The most essential part of lift truck safety is a rigorous safety check process by operators at the start of shift, while technologies such as telematics, fleet software and sensor-based operator assist alerts offer other ways of making fleets safer. But what about the risks tied to the facility—more specifically—activity at docks?
Docks can be a dangerous area for lift truck operations, in that heavy trucks and loads are crossing dock plates to load or unload goods, and when a light at the door says it is OK to proceed, the assumption is the trailer is properly restrained and stable.
While proper use of dock restraints is central to preventing separation incidents, stability can be an issue when trailers are disengaged or “spotted” from the cab for later loading or unloading. In these scenarios, in addition to deploying the trailer’s landing gear, positioning trailer stands near the nose of the trailer provides another level of safety, in case a landing gear ever fails, says Dirk Seis, director of marketing for Ideal Warehouse Innovations.
Correctly placed stands prevent a trailer from tipping sideways or an “upending” accident where the nose of the trailer dips down. Either one can be deadly. “Trailers collapse more often than people think,” says Seis. “The repeated stresses involved with loading and unloading can be like the straw that broke the camel’s back. And if there’s a collapse, someone can be injured, and severely.”
Trailer stands differ from repair jacks, explains Seis. A stand has a broader support point below the nose of the trailer, and they don’t lift the trailer. Stands range from simpler models on wheels that are manually rolled into place and raised to height, as well as “shuntable” models positioned and removed by a yard truck. Earlier this year, Ideal Warehouse Innovations launched a ground-mounted system that rises and retracts into place, from a control placed indoors and integrated with dock controls.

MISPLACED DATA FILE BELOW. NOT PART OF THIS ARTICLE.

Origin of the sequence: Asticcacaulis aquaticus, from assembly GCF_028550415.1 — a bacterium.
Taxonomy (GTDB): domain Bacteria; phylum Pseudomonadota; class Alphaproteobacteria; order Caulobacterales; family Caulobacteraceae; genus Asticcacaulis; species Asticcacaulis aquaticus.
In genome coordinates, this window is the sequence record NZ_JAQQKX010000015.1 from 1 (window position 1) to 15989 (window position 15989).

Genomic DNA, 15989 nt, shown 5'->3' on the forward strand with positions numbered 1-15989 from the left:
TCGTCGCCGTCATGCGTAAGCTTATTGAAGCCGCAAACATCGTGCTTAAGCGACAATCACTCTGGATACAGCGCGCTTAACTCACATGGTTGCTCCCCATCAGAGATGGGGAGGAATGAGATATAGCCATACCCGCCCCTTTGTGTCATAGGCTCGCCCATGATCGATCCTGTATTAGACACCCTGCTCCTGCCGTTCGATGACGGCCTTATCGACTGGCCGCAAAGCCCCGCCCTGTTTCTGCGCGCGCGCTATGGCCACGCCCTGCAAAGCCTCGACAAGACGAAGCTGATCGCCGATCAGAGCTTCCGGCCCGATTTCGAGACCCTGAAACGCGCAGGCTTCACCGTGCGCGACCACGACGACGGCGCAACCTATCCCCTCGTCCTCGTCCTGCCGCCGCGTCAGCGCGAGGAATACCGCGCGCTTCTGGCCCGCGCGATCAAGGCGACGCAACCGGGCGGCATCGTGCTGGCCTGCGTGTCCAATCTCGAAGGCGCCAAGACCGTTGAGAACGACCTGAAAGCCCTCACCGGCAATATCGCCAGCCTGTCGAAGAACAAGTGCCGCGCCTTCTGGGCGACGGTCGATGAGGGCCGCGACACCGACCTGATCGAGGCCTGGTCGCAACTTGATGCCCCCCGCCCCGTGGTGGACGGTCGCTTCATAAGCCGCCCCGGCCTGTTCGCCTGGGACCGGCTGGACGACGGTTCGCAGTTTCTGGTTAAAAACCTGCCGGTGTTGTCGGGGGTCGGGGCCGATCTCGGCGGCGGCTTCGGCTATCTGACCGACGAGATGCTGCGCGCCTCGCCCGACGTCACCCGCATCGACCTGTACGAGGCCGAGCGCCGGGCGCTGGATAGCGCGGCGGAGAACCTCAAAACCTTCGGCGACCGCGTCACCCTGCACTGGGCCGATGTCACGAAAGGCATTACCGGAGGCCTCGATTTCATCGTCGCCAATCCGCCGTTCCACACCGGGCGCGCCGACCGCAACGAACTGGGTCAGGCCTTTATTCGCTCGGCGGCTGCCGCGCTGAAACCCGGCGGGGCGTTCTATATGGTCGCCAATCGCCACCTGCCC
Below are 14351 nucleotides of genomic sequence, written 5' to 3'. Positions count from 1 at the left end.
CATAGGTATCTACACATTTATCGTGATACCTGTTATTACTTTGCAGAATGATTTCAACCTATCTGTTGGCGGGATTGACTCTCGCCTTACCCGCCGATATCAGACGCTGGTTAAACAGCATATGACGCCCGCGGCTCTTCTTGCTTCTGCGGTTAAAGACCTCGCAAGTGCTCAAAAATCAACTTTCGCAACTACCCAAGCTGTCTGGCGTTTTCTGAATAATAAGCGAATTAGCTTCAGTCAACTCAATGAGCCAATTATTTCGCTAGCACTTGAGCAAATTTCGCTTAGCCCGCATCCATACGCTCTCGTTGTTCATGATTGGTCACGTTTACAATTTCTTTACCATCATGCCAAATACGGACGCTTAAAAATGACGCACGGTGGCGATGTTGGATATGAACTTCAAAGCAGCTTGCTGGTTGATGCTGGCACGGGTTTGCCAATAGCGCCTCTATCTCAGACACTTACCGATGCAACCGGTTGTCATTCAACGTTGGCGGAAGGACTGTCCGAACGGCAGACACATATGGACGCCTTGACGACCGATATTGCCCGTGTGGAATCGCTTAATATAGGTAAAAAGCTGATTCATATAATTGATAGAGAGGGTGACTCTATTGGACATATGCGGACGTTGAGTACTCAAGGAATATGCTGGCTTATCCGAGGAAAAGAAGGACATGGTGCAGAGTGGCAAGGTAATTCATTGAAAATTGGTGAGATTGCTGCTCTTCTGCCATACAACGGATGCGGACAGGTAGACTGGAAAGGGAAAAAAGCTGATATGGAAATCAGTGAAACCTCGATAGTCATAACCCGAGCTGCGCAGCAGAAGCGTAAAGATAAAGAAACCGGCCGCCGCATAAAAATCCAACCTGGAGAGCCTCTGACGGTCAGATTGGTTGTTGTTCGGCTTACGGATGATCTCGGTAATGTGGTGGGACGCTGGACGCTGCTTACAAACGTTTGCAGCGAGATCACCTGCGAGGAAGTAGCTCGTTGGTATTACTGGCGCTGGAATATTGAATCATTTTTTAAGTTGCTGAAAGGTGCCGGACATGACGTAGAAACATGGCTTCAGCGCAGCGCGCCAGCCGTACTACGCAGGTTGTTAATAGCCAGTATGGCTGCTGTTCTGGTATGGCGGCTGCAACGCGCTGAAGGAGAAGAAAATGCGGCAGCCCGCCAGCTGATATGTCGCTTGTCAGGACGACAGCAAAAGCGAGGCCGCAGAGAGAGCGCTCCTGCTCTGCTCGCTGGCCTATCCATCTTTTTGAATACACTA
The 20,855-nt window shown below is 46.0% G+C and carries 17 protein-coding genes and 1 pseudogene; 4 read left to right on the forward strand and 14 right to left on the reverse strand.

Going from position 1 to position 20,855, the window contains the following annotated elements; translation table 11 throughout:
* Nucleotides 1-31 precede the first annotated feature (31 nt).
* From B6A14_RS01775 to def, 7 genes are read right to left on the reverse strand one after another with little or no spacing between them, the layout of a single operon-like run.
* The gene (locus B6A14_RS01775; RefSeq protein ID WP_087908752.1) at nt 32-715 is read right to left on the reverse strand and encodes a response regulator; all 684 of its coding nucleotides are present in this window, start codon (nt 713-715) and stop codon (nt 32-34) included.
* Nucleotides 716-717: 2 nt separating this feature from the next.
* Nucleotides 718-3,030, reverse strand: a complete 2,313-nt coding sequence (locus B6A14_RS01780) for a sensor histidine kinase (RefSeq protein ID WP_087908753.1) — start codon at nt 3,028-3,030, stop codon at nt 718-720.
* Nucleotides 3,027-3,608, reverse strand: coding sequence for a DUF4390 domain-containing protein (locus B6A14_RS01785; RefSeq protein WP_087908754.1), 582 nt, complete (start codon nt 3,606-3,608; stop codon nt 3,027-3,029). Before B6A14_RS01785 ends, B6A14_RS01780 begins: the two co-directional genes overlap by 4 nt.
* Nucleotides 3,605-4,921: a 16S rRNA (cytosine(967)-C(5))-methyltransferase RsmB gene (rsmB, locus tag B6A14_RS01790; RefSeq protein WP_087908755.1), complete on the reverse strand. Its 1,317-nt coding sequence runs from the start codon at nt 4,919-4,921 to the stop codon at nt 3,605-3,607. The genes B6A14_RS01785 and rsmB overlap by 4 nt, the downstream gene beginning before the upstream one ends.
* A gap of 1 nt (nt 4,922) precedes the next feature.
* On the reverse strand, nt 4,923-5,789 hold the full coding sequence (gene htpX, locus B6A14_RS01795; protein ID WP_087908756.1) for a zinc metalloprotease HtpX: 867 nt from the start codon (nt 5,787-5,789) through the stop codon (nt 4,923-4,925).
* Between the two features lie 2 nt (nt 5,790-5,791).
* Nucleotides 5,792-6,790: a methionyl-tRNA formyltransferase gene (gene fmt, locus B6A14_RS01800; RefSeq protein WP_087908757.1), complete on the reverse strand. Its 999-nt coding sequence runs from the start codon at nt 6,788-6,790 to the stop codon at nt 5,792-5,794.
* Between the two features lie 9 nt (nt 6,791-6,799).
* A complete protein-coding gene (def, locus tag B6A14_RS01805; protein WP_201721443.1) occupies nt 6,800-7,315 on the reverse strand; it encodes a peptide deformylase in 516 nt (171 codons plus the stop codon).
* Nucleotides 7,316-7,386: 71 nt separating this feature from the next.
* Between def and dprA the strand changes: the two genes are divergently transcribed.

In evaluating stand choice, companies should consider dock and shipment volume, and the time and ergonomic risks involved in positioning stands manually, says Seis. Safety is a concern, too. Companies after a “no boots on the ground” approach to positioning stands drove the development of shuntable stands, says Seis. The ground-mounted system keeps boots off the ground, and it’s the fastest approach.
“The actual time it takes for workers to place and remove trailer stands is a factor,” says Seis. “For higher volume operations, say there are 80 positions, and they may have multiple DCs across the country, that adds up to a lot of time. There’s a productivity gain to be made in automating that.”
Even a stand needing manual positioning can have ergonomic features, says Seis, such as easy-to-reach levers and a self-lifting action to remove the physical strain of elevating the stand. “In trying to make an operation safer by doing one thing—ensuring trailer safety with stands—you want to minimize the level of strains and risks involved in placing those stands,” says Seis.
Connected dock controls with sensors, digital alerting and software for monitoring dock trends also help with safety.
“The leading smart connected dock equipment is capable of not only sending immediate safety-related alerts, but also of collecting information and helping facility managers interpret and analyze that data,” says Tim Kubly, business development manager at Rite-Hite Digital Solutions. “These insights can ultimately inform a company on how best to make process improvements that positively affect safety for the long-term.”
Smart equipment can detect and alert for specific safety dangers, while generating data to improve cycle times or spot issues with cold chain management. In short, smart docks have many benefits, with safety being one of them, explains Kubly.
“On the inside of a loading dock, motion-activated sensors help prevent pedestrian-forklift accidents by shining a blue light onto the leveler when activity is detected inside the trailer—warning workers nearby that a forklift could be backing out at any moment,” Kubly says.
“As part of a smart dock control system, these sensors can also be interlocked with vehicle restraint controls to prevent premature disengagement of the trailer while motion is detected inside, as well as to audibly alert any unsuspecting worker if they enter a trailer that has been disengaged and is thus unsafe. From a food safety perspective, a smart connected freezer door will send an immediate alert if the door was left open or did not close properly (causing the product inside to melt or spoil) as well as record that data for future review,” he adds.